Perspective Is Everything … a Turning of the Tables

Oncology Nursing NewsAugust 2015
Volume 9
Issue 6

An oncology nurse navigator learns just how essential the role is, when her own husband is diagnosed with melanoma and a colleague provided just the right support.

Penny Bauman, RN, OCN

Penny Bauman, RN, OCN

Penny Bauman, RN, OCN

This past spring I had a personal experience which totally altered my view of my vocation as an oncology nurse navigator. I very deliberately use the word vocation, because for me, navigation opened the door to an occupation that utilizes all of my capacities as an oncology nurse. And, with that realization, came that wonderful sense of peace that comes with discovering one’s true calling.

And thus begins my story: I was attending an ONS Congress presentation when I got the text from my husband saying, "Yep! It's melanoma." He was referring to the results of a biopsy from a small, odd-looking freckle on his back that the dermatologist biopsied the previous week.

Not only did that get my attention, but I had absolutely no idea what the rest of the presentation was about, and as soon as it concluded, I called him to hear him say that the dermatologist would remove it surgically. I, of course, told him that he would be going to Jonathan Lee, MD, a superb surgical oncologist (specializing in melanoma) at Northside Hospital Cancer Institute where I work. I also informed Bobby (my protesting husband) that resistance was futile and having been married to me for 44 years, he quietly agreed.

The following Monday I returned to work and called Penny Bauman, RN, OCN, Northside’s melanoma/sarcoma nurse navigator, and asked for her help. She called me back and asked if my husband could see Dr. Lee at 3 PM that same day! She met us there and stayed with us all during that initial visit—which was lengthy—meaning she had to drive home in the thick of our notorious Atlanta rush hour. She left smiling, and true to her nature, hugged Bobby and me, saying she would be with us all the way.

That Friday I drove my husband to the hospital at 7:30 AM, registered in the pre-op area, and suddenly experienced a personal paradigm shift: I wasn't the lab-coated nurse gliding through my hospital with the "just-between us exclusivity" of my professional self. No, today I sat down next to my husband—with all of the other family members who sat by those they cherished—and I was afraid for him, as the word melanoma turned into a small, ugly monster in my mind's eye, and I recalled some of the wide excisions we did in the operating room when I worked in Florida … knowing that 'little odd looking freckle' can be merely the tip of something dangerous indeed.

Along came Penny B, with her smile and that warm hug, and she was our sunshine for that terrifying morning. She came in after Bobby was tucked into his pre-op stretcher and was quietly and warmly supportive for us. She checked to see how Bobby did during the surgery and later came to the post-op visit with Dr. Lee just in case there were any questions. She was a quiet warm support, ever smiling.

Because my husband was a patient with an oncology nurse for a wife, it might have occurred to Penny B that she could have used her time somewhere else, but what did occur to her, as it occurs to all of us who are nurse navigators, is that here was a patient with an emergent and frightening diagnosis who could use some support to get through the experience, and a wife who was worried and frightened and who had been transformed from the stable persona of her professional role into a fearful human being who could really use that hug and that smile and that warm sense of support. Thankfully, my husband's melanoma was stage I and required no further treatment, but it was an “aha” moment for us both.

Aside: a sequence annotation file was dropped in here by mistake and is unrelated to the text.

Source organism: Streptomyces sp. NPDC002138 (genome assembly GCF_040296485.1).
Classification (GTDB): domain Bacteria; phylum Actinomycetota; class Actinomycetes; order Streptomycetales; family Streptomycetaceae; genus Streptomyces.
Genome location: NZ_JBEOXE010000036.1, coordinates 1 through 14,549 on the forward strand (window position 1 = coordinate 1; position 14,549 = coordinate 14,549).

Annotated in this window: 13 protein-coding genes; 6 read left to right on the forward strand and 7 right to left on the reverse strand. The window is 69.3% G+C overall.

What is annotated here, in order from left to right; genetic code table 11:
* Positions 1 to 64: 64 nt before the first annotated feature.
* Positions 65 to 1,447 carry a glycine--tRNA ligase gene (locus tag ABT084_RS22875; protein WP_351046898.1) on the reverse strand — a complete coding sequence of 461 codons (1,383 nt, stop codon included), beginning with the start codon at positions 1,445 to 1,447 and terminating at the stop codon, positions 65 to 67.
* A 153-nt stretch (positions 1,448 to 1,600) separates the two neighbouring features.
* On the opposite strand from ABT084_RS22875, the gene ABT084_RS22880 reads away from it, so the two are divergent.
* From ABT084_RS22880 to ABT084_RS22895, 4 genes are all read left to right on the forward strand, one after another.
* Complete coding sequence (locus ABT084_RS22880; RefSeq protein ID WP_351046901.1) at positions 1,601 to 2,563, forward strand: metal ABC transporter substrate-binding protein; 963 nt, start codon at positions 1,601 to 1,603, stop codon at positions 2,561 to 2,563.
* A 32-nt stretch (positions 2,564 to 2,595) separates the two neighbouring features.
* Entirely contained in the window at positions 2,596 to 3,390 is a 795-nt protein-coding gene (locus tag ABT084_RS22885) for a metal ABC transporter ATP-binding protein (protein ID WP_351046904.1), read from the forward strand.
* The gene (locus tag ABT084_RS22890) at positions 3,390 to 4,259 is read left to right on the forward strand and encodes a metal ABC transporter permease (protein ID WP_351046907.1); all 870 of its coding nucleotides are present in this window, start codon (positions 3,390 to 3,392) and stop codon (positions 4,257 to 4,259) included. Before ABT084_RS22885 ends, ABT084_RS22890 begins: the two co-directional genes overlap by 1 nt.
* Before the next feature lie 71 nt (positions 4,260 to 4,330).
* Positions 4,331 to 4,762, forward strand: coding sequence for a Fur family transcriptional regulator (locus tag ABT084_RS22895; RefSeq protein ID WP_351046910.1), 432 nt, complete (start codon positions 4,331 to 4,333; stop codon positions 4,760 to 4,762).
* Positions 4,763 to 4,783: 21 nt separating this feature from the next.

As a nurse navigator, I've come in to the hospital at 5 AM to be with a family during pre-op for support; I've come to the hospital to be with a dying patient who had her daughter's wedding skyped in; I've gone to patient funerals so that the patient's family will know that I truly realized the uniqueness of their loved one, and I've visited long-term patients in hospice, so they know I didn't drop them from my list when they left the hospital.

I support my patients in many intangible, unquantifiable ways, and occasionally, I wonder if I am just being too expansive in my interpretation of the navigator’s role. Yet, after my experience as a wife who was by her husband’s side through his cancer diagnosis and surgery, I can say that I now fully understand the breadth—and the depth—of our role as nurse navigators.

Sometimes at our multidisciplinary conference, when a doctor is asked if the patient is appropriate for navigation, he or she replies that the individual has good family support, and hence, no need for navigator referral. Having now assumed both roles—as a navigator, and even more so as a wife—I believe that every patient needs that warm smile, hug, and touch to guide them through the fear that inevitably replaces reason, when a cancer diagnosis collides with our everyday lives.

Penny Daugherty is an oncology nurse navigator specializing in gynecologic oncology and multiple myeloma at the Northside Hospital Cancer Institute in Atlanta. Penny Bauman is an oncology nurse navigator with the melanoma/sarcoma program at Northside.

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